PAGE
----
8 months ago

Islams Reformers

The bigotry of the religion reformers or bigots of science who surfaced lately to blame all previous scholars, basic fundamental beliefs or practices

and hadîths minutely,

and hadîths minutely, learned their true meanings by splitting hairs and wrote them in books. Today, ignorant people whose religious knowledge is only a smattering of Arabic assume themselves to be mujtahids. By saying, “We have graduated from the university; we have received diplomas,” they despise Islamic scholars. However, if a teaching which the mujtahids of a period reported as ijmâ’, that is, unanimously, is one of the fundamentals of the religion, that is, if it has spread everywhere so that even the ignorant know it, it is fard both to believe and to follow it. He who does not believe such an ijmâ’ becomes an unbeliever. He who believes but does not follow it becomes a fâsiq. If a unanimously reported teaching is not one of the fundamentals of the religion, he who disbelieves it does not become an unbeliever. He becomes a heretic, a man of bid’a. He who does not follow it becomes a fâsiq, a sinner. Ibn Malak wrote on ijmâ’ in his book Usûl al-fiqh: “If the mujtahids of a certain era did not agree on how an action should be done and explained it differently, the scholars succeding them should follow the words of one of them and it is not permissible for them to offer an explanation that would not agree with any of those different explanations. This principle was established with an ijmâ’, i.e. with the consensus of all scholars.” There is not a mujtahid in any part of the world today. ‘Mujtahid’ means ‘an Islamic scholar who has attained to the grade of ijtihâd’. Not from ourselves do we say that there is no mujtahid on the earth today; all scholars have been declaring this, including Hadrat Shâh Walî- Allah ad-Dahlawî, whose name Mawdûdî tries to exploit as a false witness. For example, Ibn ’Âbidîn, while commenting on the statement, “Muadhdhin’s crying very loud will spoil their salât,” in ad-Durr al-mukhtâr, wrote: “Throughout the four hundred years following Rasûlullah’s (’alaihi ’s-salâm) death there has been no great scholar to do qiyâs, nor any mutlaq mujtahid to derive rules by comparing one affair to another.” As declared in the Hadîth, profound scholars who would attain to the grade of ijtihâd would come every hundred years, but these people would be mujtahids within a madhhab, who would not undertake the task of doing qiyâs, that is, performing new ijtihâd, but they would try to restore the ijtihâd of the leader of the madhhab to which they belonged and to lead people to the right course, since there would be no need for new ijtihâd and their sole task would be to reinforce the teachings of the scholars of Ahl as-Sunna. A Muslim who is not a mujtahid is called a muqallid (follower). Today, we – 174 –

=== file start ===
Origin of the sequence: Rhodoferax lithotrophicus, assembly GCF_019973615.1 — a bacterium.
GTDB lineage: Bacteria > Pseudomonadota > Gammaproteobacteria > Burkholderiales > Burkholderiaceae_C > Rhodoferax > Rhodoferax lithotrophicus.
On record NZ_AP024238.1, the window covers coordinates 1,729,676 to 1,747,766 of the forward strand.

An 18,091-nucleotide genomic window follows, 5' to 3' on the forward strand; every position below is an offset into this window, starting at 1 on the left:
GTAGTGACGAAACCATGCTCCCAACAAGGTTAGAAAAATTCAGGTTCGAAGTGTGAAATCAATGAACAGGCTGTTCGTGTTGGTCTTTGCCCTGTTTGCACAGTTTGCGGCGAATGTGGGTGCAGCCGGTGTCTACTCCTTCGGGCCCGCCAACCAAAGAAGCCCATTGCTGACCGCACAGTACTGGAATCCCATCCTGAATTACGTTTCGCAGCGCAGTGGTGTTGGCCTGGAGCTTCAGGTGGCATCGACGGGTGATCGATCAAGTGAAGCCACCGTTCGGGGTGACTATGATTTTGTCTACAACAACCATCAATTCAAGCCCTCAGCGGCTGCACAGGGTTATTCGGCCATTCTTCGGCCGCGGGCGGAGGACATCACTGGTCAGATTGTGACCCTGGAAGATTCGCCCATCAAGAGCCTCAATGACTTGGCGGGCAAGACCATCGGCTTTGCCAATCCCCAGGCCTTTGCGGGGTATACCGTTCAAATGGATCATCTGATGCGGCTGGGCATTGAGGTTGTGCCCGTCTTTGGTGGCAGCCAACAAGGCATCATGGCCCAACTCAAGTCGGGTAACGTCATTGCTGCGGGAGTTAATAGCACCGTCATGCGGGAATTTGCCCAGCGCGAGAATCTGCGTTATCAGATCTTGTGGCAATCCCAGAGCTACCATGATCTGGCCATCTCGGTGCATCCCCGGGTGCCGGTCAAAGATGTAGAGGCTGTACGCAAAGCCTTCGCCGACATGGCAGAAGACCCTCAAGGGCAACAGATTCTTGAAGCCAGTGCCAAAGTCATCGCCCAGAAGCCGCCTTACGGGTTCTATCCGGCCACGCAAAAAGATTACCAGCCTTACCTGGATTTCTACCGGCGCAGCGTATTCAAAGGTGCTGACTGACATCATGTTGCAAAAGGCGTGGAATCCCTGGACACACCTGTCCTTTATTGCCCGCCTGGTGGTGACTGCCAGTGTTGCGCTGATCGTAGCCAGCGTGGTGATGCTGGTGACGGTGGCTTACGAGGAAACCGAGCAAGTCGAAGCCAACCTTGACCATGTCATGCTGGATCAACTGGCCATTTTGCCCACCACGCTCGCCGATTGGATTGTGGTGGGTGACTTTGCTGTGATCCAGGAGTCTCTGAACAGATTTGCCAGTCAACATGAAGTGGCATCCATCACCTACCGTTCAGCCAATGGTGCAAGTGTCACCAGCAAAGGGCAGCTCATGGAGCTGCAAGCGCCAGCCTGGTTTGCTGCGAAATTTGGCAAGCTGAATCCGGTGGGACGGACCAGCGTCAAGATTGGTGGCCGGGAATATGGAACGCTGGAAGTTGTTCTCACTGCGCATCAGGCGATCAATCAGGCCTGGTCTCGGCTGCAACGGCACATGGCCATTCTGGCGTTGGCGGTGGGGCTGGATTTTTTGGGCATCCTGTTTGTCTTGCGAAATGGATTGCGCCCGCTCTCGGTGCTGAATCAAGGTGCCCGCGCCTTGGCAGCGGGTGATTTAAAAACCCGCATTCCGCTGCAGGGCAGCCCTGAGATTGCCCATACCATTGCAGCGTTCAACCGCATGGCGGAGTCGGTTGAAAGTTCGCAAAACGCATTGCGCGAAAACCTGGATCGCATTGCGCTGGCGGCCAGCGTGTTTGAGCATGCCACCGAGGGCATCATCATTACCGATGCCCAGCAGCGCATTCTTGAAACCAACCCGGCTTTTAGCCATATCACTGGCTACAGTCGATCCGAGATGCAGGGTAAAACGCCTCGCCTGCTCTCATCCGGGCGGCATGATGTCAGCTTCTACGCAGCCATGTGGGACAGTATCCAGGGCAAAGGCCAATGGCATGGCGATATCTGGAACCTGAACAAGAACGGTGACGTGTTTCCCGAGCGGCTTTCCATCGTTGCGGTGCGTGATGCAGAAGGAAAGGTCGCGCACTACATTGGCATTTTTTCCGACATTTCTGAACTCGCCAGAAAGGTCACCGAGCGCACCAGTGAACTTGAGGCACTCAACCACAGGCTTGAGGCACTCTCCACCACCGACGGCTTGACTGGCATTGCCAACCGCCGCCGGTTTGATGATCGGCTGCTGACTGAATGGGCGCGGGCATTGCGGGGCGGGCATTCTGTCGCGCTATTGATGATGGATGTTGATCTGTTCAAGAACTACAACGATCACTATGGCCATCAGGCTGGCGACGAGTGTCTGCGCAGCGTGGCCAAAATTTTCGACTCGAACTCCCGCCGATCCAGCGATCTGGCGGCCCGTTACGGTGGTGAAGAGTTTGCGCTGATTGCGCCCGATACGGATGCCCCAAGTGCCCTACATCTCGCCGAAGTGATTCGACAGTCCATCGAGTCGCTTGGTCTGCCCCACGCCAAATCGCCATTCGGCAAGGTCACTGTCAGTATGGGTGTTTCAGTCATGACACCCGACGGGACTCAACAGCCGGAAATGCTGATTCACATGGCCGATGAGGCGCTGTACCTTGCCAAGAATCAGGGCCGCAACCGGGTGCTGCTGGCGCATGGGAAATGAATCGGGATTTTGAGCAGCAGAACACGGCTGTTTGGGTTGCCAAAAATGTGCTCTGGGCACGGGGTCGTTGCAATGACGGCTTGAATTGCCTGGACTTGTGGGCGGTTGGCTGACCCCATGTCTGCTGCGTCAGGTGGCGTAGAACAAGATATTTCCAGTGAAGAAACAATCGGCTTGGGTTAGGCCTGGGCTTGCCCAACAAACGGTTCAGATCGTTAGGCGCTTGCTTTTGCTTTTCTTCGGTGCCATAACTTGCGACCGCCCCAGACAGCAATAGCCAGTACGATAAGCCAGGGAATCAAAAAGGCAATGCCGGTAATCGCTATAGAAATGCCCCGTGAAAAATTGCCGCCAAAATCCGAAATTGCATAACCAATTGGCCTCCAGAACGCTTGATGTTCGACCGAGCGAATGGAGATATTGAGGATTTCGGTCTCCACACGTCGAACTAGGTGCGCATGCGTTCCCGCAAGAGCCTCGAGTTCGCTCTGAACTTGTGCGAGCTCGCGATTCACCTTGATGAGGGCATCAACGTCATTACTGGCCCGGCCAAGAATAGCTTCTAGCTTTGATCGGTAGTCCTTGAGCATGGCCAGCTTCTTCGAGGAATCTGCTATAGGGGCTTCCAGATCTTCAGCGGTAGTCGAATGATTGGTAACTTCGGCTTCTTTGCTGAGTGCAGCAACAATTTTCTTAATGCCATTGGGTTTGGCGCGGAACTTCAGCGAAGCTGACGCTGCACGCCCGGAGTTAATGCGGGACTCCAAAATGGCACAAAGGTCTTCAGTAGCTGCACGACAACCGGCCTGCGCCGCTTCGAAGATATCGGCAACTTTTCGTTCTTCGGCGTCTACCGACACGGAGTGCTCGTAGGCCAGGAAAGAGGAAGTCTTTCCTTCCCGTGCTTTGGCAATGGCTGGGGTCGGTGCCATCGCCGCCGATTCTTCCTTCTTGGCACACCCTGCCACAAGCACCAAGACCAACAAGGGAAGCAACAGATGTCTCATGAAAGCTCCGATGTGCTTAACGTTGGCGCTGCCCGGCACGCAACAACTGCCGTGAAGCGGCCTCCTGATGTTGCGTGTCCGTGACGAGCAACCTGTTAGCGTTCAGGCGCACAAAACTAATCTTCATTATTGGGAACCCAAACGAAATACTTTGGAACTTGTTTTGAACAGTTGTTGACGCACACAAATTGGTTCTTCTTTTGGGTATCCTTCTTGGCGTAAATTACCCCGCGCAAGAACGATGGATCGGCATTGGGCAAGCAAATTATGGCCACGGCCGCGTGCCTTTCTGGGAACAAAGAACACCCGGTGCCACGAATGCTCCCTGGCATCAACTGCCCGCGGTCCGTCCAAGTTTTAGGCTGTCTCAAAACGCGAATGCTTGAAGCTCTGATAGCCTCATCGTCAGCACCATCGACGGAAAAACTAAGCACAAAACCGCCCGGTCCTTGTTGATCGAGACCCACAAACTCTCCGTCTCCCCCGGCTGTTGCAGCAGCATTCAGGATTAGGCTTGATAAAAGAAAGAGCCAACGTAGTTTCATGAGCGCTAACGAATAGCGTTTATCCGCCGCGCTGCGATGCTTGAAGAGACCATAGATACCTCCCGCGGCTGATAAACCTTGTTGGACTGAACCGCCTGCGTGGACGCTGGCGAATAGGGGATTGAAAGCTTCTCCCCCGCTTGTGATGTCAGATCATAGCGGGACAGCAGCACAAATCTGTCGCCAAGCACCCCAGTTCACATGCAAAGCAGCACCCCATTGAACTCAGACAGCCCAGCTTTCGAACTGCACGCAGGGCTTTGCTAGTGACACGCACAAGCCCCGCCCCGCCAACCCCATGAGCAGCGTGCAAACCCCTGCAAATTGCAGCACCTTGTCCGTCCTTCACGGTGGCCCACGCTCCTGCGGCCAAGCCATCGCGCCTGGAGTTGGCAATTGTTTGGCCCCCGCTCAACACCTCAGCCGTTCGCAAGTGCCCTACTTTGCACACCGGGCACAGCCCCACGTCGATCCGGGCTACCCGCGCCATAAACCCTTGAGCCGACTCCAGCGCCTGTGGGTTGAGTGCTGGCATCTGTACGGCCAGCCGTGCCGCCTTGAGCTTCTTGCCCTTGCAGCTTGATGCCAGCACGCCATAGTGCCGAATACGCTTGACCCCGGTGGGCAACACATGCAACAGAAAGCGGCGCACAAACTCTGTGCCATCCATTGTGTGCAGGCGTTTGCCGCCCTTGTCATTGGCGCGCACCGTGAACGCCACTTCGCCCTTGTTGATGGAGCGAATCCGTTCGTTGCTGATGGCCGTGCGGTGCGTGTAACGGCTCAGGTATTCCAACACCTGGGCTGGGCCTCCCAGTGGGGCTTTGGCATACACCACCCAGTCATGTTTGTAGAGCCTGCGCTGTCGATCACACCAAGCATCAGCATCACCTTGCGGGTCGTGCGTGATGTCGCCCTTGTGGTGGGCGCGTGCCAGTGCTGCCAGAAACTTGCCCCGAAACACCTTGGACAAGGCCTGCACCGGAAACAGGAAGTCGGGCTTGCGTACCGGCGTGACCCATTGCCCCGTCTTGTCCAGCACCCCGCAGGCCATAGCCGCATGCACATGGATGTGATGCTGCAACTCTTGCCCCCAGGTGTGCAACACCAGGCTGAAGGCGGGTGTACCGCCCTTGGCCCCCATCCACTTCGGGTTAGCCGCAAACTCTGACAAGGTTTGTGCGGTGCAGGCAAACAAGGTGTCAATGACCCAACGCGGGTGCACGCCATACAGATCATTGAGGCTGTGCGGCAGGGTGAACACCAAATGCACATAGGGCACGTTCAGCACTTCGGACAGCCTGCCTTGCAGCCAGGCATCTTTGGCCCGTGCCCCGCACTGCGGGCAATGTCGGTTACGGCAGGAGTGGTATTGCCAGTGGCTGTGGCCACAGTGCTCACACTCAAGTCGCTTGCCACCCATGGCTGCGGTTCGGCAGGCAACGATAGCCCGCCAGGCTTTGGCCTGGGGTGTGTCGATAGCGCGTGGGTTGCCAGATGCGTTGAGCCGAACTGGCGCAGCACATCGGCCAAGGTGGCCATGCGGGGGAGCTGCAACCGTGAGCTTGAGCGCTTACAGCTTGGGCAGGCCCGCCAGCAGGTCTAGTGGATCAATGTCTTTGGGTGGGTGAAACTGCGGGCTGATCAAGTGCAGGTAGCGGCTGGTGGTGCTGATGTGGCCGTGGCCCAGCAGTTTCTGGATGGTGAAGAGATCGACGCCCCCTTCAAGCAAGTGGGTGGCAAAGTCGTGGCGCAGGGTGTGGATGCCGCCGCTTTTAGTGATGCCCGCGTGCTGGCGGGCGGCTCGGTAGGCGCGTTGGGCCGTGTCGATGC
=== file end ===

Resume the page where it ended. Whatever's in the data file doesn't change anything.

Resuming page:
all the Muslims on the earth are muqallids. No matter how much learned a muqallid is, he cannot do ijtihâd over a matter disagreeing with what the mujtahids have communicated before; this is understood from the unanimity quoted from Ibn Malak above. The hadîth, “My umma will not agree on deviation,” indicates that this unanimity of scholars is a means of salvation and is correct. 46 - Mawdûdî was one of the descendants of Khwâja Qutb addîn Mawdûd al-Chishtî, a notable of the Chishtiyya tarîqa. Hadrat Mu’în ad-dîn al-Chishtî of Ajmar was Qutb ad-dîn’s caliph, one of those whom he had ordered and given permission to guide the people who wanted to learn. Mawdûdî was born in Hydarabad in 1321 (1903). He died in the United States and was buried in Pakistan in 1399 (1979). He began to earn his living as a journalist. With his first book, Holy War in Islam (1927), he spread his revolutionary ideas. When it was translated into Arabic, it influenced Hasan al-Bannâ’s thoughts and caused him to revolt against the government in Egypt and to be killed. Mawdûdî’s inefficiency in knowledge has brought innumerable other Muslims to substantial and spiritual death, for no Islamic scholar has ever taken any interest in politics or thought of revolution. They have guided people to the right course through knowledge and advice. They have known that Islam will spread not through revolution but through knowledge, justice and morals. Mawdûdî strove to solve all the main principles of Islam with his own reason and always disagreed with Islamic scholars and Islamic knowledge. If you observe his books minutely, you will easly see that he was in a struggle of disseminating his own thoughts under the name of Islam. He put Islam into various shapes in order to adapt it to modern forms of government. He envisioned Islam’s institution of caliphate in his imagination and attacked almost all the caliphs. The annihilation of Islamic scholars, and consequently of Islamic knowledge, by the British and their servants facilitated the spread of his aberrant ideas. The ignorant people who were not at a level to read and understand the books of Islamic scholars readily thought of him as a scholar, as a mujâhid. His political thoughts were considered extensive Islamic knowledge. Mawdûdî managed to take advantage of this state of languor in Muslims. Rendering the religion a means for political purpose, he approached politicians. He interfered with the national movement of Indian Muslims. In order to appropriate the – 175 –

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